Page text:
Hoe Bridge the closest of course just up the road, one of the few co-eds but does get rather full. Ripley Court has mixed reviews but co-ed too.

Selective girls - GHS & Tormead take 15minutes by car, entrance exams in January not sure if you have missed the registration dates you need to check. GHS your girl would need to be around the level 3 mark now in year 2, many are aiming for level 4 in the May SATs so only suits highly academic girls. Tormead less academic but both schools highly competitive for year 3 entry.

Manor House and St Teresa's non selective girls school, Manor House goes to 16, St Teresa's to 18. Both usually have spaces which does say something.

Slight chance you could get into Bushy Hill in Merrow for year 3. Holy Trinity had a terrible Ofsted report recently so you never know it may have spaces but that is a hike from Send.

Good luck.

teacherwith2kids Wed 30-Oct-13 16:30:21

Just a cautionary note...As part of the pre-investigation, btw, I would investigate a little further what the teachers meant by 'bright' - look at any data such as EYFS profiles and any levels given at the end of Y1.

IME 'bright' can mean anything from the colloquial 'bright and cheery' to 'exceptionally intelligent, the highest ability child I have ever taught', and it would be as well to find out a little more about her ACTUAL ability before basing a school choice on the word 'bright'....

[Shudders at parents' evening memory - had to deal with parents who had been assured by the previous teacher that their child was 'a nice bright girl, very cheery', but had interpreted it as 'exceptionally intelligent' and built enormous future plans on it....]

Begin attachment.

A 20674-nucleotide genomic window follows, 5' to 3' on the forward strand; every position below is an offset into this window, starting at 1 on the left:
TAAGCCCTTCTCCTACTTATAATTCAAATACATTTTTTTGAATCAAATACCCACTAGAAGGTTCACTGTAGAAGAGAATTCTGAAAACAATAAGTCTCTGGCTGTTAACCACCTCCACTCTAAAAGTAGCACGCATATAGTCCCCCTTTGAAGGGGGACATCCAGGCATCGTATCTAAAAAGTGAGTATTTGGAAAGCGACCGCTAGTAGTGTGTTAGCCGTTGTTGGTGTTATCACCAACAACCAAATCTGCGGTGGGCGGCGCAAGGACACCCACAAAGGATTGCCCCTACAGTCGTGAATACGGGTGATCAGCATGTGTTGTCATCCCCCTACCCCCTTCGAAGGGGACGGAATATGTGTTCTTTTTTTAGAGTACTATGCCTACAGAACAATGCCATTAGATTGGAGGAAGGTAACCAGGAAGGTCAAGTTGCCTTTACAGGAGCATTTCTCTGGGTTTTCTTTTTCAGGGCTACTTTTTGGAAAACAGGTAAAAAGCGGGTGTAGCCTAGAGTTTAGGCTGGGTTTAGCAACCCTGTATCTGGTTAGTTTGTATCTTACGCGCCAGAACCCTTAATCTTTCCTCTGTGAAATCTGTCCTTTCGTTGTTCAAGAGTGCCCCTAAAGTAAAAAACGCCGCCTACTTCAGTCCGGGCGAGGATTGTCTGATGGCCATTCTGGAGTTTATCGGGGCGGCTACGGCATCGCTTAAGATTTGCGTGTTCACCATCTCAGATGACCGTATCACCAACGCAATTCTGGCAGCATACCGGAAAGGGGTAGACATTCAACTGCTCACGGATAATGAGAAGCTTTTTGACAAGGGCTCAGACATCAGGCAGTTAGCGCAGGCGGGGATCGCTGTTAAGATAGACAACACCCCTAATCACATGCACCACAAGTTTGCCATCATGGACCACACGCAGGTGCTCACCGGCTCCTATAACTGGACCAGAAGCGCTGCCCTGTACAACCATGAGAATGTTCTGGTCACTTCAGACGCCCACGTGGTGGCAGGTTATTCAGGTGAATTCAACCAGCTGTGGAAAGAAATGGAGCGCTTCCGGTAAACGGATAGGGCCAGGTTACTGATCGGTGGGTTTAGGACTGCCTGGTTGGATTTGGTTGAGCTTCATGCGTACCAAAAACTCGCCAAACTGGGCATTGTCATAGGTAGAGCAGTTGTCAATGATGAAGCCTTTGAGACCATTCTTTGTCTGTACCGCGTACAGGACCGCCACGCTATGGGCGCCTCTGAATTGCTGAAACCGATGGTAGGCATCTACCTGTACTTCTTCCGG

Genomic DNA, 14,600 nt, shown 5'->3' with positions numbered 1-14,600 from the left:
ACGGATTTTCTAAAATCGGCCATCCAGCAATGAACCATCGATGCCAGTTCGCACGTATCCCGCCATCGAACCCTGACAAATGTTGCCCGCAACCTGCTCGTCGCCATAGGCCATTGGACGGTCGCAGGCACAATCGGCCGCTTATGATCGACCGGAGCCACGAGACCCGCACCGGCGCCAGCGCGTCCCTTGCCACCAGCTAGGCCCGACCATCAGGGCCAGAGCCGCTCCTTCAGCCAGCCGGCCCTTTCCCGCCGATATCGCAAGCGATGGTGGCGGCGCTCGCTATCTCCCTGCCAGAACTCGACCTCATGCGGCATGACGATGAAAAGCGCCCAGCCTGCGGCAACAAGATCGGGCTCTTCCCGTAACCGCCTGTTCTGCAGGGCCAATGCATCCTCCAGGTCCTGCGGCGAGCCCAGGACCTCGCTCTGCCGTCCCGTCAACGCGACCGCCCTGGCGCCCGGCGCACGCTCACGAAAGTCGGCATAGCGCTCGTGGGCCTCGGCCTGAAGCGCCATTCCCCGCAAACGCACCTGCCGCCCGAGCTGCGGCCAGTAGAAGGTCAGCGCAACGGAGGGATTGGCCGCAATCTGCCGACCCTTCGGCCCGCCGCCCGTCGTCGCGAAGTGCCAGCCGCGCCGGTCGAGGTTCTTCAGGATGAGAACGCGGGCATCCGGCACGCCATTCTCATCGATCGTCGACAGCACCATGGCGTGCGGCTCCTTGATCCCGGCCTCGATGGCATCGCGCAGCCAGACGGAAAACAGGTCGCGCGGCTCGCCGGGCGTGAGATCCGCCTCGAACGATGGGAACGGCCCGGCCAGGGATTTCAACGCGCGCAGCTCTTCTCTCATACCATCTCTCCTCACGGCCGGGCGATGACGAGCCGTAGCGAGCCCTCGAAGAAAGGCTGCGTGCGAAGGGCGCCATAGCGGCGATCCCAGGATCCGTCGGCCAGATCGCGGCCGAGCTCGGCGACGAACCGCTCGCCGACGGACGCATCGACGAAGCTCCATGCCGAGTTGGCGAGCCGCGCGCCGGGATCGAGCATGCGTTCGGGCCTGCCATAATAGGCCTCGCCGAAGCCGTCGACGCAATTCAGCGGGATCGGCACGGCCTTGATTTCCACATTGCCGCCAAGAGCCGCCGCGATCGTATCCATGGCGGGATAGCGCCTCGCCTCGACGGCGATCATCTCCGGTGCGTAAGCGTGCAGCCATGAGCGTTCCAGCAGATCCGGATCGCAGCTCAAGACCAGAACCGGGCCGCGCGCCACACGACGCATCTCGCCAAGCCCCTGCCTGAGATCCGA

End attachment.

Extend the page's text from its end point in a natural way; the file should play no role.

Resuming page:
spanieleyes Wed 30-Oct-13 19:39:25

The uniform and the "regime" takes away any anxiety about what to wear or how to behave because they all wear the same thing and they all HAVE to behave the same way - but the classroom experience is utterly and entirely different from your average state primary. Small classes (20 ish) with a teacher and a classroom assistant who between them can do that "one to one" that kids actually need. Exposure early on to French and Latin, contrast out on the fields with Hockey and Netball (in a properly competitive way)... Soooo many things I could go on and on about having seen both sides of this coin.

I'm with wellthen on this, there is nothing here ( apart from the Latin and I'm planning on running that as an afterschool club) that a bog standard state school won't provide. Uniform is worn by all, behaviour is ( according to OFSTED) exemplary. We have class sizes ranging from 17-22, all with a full time TA, French taught, German too ( by a native speaker) large fields for hockey and football, courts for netball etc. Competitive inter school tournaments on a regular basis, including cross country, hockey, football, tennis and rugby. And the advantage is that it is free!

mummytime Wed 30-Oct-13 21:48:59

My DCs Primary regularly competes against Prep schools in Sport. My DD has been learning French since year 2, is now studying German and Latin (year 6).
It is a state school. Most schools in Surrey have a uniform; the only one I know without one is private. But there are lots of great schools around.

clam Wed 30-Oct-13 22:03:33

"she is very bright, she loves art and anything creative, she loves science and really enjoys writing and numeracy. We've been told that she would probably benefit from a class that's not too big, since she's got an inquisitive mind and asks lots of questions"

With respect, that could probably be said of half my class. You might have to pin the teacher down to something a bit more specific. Or decide for sure if you want to go down the private route anyway. As others have said, most state schools can provide all those things that minimonty mentioned.

DalmationDots Wed 30-Oct-13 22:14:18

Suggestions for nice and good prep schools: